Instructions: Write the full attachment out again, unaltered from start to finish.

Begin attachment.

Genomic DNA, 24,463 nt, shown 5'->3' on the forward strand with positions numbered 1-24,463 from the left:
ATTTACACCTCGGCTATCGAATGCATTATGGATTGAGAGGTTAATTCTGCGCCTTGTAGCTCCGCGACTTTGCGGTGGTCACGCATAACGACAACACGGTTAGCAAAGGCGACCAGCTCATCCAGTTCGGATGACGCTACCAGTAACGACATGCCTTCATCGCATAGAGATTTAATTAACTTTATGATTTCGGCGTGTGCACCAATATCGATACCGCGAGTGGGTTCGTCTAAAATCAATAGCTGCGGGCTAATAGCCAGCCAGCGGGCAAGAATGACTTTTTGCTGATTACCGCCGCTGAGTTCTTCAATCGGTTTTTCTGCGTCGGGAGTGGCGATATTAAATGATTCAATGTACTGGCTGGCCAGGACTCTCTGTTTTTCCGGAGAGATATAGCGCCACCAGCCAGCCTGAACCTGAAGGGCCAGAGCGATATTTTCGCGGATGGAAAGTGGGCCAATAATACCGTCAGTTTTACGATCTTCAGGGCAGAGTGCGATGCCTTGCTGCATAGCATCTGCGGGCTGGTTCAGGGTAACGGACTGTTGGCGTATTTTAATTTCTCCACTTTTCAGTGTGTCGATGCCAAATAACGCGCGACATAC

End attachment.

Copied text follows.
Genomic DNA, 24,463 nt, shown 5'->3' on the forward strand with positions numbered 1-24,463 from the left:
ATTTACACCTCGGCTATCGAATGCATTATGGATTGAGAGGTTAATTCTGCGCCTTGTAGCTCCGCGACTTTGCGGTGGTCACGCATAACGACAACACGGTTAGCAAAGGCGACCAGCTCATCCAGTTCGGATGACGCTACCAGTAACGACATGCCTTCATCGCATAGAGATTTAATTAACTTTATGATTTCGGCGTGTGCACCAATATCGATACCGCGAGTGGGTTCGTCTAAAATCAATAGCTGCGGGCTAATAGCCAGCCAGCGGGCAAGAATGACTTTTTGCTGATTACCGCCGCTGAGTTCTTCAATCGGTTTTTCTGCGTCGGGAGTGGCGATATTAAATGATTCAATGTACTGGCTGGCCAGGACTCTCTGTTTTTCCGGAGAGATATAGCGCCACCAGCCAGCCTGAACCTGAAGGGCCAGAGCGATATTTTCGCGGATGGAAAGTGGGCCAATAATACCGTCAGTTTTACGATCTTCAGGGCAGAGTGCGATGCCTTGCTGCATAGCATCTGCGGGCTGGTTCAGGGTAACGGACTGTTGGCGTATTTTAATTTCTCCACTTTTCAGTGTGTCGATGCCAAATAACGCGCGACATAC